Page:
'We are getting more organised and disciplined'


While fear of Assad’s regime persists across the region, people are increasingly taking up arms to fight against government forces, writes MARY FITZGERALDin Maaret al-Numan, northern Syria

THE LAST thing Sami Uktar, a rangy 20 year old with a closely cropped beard, remembers from the most recent battle in his hometown was the burning sensation as large pieces of shrapnel flew at him, embedding in his chest, arms and leg.

That and the whirring of helicopters overhead interspersed with the sounds of mortars and shelling as he fell to the ground.

Uktar, who says he defected from the Syrian army to join rebel fighters months ago, now rests in a second-floor flat in Maaret al-Numan, a town in the northwestern province of Idlib, where opposition forces still battle pockets of Assad loyalists.

“This regime belittled us for years,” Uktar said. “Our fight is a fight for dignity.”

Uktar was injured during a 12-hour battle last Friday during which rebels overran a military post in the town and routed some 50 regime troops, capturing several.

About 10 people were killed, according to opposition fighters: seven soldiers and three civilians, including a mother and child.

Much of the fighting took place around Maaret al-Numan’s imposing early 16th-century khan. The shutters of neighbouring shops are now pocked and warped by artillery fire.

Red-painted rebel graffiti on the walls of the abandoned military post reads: “Damascus, we are coming!”

Hassan Barakat, a burly, bearded man who leads one of the town’s main rebel brigades, surveyed the scene.

“This area was an army post and they killed many of our fellow thowar [revolutionaries] in recent months. We decided to join forces to get rid of them for good.”

Barakat says his brigade took shape months ago after a group of his neighbours and friends decided to take up arms to defend themselves against government forces.

It has now joined with Liwa al-Umma, a conglomeration of brigades founded and overseen by Mehdi al-Harati, a Libyan-born Irish citizen who first came to Syria 10 months ago after leading one of the first rebel units into Tripoli during the Libyan revolution last year.

“We are getting more organised and more disciplined. We are starting to work together and it is making a difference to our revolution,” said Barakat.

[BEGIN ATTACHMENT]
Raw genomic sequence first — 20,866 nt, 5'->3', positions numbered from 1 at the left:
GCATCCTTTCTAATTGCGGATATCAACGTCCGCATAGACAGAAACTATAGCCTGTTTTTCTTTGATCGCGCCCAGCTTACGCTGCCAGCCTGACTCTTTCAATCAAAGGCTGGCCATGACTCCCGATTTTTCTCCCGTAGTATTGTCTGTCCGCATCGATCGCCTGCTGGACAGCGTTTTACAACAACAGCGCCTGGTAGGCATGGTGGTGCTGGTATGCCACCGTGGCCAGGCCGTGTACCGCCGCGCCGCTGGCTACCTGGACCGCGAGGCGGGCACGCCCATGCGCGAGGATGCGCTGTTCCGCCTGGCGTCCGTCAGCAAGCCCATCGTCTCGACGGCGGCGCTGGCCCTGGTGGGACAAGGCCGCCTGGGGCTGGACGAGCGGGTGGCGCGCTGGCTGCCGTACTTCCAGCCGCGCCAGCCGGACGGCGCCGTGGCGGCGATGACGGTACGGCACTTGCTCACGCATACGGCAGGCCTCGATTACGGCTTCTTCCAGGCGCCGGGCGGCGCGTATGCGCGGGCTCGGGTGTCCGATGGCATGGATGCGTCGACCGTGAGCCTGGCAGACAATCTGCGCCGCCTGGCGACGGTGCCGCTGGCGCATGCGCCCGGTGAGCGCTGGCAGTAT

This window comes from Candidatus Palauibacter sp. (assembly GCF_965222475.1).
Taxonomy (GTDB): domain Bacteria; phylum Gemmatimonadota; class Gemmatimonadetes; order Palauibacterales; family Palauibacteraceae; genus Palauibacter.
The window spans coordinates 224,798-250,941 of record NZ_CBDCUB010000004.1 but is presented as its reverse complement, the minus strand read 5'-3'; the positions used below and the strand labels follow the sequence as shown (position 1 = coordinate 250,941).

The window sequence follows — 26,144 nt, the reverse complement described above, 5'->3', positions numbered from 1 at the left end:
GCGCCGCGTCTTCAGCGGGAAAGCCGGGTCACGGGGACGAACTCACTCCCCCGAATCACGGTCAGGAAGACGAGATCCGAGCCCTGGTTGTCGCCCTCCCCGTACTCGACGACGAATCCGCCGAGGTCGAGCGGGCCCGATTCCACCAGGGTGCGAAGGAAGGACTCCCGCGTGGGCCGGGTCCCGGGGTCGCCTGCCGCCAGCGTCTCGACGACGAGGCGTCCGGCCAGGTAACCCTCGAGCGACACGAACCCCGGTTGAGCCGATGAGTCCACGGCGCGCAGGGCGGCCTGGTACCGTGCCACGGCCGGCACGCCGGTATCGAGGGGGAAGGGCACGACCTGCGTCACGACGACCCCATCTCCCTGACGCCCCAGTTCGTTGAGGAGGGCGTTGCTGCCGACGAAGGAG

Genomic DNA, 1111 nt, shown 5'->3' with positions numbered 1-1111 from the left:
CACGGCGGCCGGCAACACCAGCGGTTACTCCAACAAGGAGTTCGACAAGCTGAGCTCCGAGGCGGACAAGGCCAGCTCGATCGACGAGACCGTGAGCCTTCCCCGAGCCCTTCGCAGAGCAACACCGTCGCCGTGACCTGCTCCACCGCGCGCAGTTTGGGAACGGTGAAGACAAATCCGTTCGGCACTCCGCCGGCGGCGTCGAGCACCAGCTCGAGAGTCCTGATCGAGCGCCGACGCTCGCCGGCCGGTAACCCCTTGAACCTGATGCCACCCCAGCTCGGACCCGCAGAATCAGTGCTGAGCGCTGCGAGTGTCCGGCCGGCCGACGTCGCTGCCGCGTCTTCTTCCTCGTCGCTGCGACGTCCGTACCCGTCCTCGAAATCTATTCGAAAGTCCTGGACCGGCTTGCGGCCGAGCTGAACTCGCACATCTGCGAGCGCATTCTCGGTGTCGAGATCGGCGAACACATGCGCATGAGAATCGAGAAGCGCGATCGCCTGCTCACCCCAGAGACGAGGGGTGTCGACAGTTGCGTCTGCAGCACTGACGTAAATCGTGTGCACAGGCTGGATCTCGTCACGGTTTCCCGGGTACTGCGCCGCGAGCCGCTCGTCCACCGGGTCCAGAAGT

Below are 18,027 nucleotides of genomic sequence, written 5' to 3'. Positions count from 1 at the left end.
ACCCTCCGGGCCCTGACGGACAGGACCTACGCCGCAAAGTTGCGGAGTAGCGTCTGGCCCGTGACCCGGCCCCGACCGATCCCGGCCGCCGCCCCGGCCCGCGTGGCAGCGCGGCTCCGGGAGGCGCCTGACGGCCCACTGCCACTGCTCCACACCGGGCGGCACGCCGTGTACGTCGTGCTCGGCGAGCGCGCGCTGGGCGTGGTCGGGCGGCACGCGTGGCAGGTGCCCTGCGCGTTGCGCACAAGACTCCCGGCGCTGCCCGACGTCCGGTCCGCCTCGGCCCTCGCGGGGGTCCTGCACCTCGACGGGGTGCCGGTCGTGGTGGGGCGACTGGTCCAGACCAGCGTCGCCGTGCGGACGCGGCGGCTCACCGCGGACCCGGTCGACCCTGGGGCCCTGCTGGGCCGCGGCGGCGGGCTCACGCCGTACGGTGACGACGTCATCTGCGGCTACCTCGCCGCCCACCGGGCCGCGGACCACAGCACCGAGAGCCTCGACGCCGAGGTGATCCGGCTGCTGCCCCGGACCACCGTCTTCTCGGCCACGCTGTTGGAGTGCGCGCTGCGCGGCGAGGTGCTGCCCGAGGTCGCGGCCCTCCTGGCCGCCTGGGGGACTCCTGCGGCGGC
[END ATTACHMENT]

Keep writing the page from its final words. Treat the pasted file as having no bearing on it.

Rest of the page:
Maaret al-Numan, a town of 100,000 positioned on the highway linking Damascus with Aleppo some 70km to the north, is predominantly Sunni and has experienced regular spasms of unrest during the 16-month uprising against Syrian president Bashar al-Assad.

The town has a storied and violent past. The Byzantines passed through here, as did the Fatimids, but Maaret al-Numan’s bloodiest chapter involved the Crusaders who halted here on their initial march to Jerusalem. They besieged the town and instigated a massacre, which resulted in the killing of thousands of its inhabitants.

In mid-June, Syrian troops backed by tanks and helicopter gunships swept into Maaret al-Numan just days after laying siege to it, causing many of its residents to flee. Today, as in so many other towns and villages in Syria’s northern flank, normal life seems suspended.

Appearances can be deceptive: a massive mural in the colours of the green, white and black standard adopted by the Syrian opposition adorns the wall in front of the town’s municipality offices next to a defaced portrait of Assad’s father, Hafez.

The flag also flutters from several buildings but rebels here acknowledge that there remains a government security presence in the town.

Opposition fighters become jittery at intersections close to military posts, and they do not like to linger for long in certain locations. One fighter points out a white building several stories high which is known to house regime snipers who appreciate the vantage point it provides over a strategic bridge.

As we cross the bridge to leave Maaret al-Numan, a car travelling behind ours is strafed with bullets.

One rebel fighter who gives his name as Abu Mahmoud admits some ordinary residents of the town remain loyal to the regime and a number of them have taken up arms in its defence.

“They are afraid,” he says by way of explanation. “You must understand how this regime has shaped people’s mentalities over decades. They cannot believe the regime’s days are numbered.”

In a school-turned-makeshift detention centre on the other side of town, three men sit and mull their fate. They were captured during last Friday’s battle and insist they are just regular police officers, not more senior security officials, as the rebels holding them claim.

“We were not involved in military activities but we regret not joining the revolution earlier,” says one moustachioed man as he fingers prayer beads.

“We couldn’t move, they were watching us the whole time, the regime had its guns on us too.”

The men say they are being treated well in detention. The rebels insist the trio will be held until Assad falls.

The man who caught them, who goes by the name Abu Ali, is adamant: “They will get a proper trial in the new Syria.”